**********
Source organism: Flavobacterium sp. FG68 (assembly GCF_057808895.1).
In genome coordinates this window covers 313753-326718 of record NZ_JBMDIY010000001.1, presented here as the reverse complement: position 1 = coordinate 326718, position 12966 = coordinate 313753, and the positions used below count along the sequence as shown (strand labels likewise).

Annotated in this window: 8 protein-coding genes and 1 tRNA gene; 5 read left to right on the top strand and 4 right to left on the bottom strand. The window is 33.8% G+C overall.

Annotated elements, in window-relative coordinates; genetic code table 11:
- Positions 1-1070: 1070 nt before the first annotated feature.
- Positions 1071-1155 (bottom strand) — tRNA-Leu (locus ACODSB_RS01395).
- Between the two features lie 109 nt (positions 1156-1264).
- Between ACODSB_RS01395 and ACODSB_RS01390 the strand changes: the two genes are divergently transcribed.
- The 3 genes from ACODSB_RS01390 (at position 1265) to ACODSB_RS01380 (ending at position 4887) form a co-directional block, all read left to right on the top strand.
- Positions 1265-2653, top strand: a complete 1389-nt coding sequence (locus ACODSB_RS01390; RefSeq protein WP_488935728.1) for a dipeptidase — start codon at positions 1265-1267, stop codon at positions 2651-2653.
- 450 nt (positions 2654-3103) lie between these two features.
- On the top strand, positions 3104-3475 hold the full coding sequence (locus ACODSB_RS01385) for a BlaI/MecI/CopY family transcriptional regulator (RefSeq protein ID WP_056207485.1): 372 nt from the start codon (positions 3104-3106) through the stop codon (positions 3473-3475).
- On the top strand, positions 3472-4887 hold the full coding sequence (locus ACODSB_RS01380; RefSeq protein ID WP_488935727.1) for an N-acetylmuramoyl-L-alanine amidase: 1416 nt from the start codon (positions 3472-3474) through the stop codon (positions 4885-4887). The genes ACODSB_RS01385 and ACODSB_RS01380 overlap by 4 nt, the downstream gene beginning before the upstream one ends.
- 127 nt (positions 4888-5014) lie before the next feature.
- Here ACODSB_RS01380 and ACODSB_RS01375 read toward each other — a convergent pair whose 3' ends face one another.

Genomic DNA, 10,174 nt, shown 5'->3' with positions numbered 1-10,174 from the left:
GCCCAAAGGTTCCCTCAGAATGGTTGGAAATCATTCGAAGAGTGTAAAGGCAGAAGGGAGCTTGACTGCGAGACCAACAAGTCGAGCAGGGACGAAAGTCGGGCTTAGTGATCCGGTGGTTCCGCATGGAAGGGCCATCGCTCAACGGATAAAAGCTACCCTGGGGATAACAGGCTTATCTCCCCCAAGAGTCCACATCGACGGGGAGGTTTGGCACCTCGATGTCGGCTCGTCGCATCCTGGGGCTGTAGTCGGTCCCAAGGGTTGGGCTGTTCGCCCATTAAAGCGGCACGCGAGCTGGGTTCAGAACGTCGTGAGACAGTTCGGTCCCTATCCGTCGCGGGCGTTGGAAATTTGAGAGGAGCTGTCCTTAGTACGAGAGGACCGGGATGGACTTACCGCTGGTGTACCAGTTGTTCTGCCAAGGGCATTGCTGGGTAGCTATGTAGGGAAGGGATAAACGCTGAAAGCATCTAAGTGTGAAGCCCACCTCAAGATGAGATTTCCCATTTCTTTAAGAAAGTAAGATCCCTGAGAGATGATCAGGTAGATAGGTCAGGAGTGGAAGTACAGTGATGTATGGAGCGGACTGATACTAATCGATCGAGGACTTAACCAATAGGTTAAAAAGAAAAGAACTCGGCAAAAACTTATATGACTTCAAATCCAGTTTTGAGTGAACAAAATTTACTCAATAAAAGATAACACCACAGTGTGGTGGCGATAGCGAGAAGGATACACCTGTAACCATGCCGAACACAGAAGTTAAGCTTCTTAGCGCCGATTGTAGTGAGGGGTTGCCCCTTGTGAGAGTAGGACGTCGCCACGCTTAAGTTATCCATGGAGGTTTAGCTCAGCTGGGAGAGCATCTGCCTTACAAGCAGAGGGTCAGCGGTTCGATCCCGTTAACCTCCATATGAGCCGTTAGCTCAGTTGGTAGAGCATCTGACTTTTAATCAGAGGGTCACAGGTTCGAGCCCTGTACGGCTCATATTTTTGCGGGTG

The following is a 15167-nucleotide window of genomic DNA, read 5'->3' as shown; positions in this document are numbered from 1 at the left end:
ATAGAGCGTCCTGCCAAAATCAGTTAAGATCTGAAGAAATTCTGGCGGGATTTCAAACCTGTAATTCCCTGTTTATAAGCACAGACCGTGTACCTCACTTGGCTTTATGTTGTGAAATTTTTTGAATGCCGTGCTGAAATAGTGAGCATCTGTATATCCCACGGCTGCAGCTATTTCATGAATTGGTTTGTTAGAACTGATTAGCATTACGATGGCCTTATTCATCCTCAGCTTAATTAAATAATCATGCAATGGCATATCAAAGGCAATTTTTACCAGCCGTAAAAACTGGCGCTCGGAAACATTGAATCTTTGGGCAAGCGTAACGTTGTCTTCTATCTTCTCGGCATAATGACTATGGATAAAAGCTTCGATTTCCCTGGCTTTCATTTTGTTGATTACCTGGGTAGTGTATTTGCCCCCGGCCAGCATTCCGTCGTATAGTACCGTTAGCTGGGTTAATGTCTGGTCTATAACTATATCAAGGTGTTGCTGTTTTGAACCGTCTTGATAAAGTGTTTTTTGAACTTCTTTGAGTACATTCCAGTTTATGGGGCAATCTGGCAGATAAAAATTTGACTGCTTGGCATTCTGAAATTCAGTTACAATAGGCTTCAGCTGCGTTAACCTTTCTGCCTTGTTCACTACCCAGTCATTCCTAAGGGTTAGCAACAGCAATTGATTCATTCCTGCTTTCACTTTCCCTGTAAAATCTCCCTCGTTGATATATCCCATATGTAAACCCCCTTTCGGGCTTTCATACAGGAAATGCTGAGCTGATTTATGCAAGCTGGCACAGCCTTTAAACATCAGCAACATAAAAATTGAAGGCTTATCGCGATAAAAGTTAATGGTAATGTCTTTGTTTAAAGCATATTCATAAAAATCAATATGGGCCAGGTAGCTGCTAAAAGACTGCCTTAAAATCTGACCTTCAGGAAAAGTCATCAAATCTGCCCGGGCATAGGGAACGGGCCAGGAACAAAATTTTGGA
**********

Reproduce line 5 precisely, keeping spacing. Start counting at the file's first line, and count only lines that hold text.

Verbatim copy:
- Positions 1-1070: 1070 nt before the first annotated feature.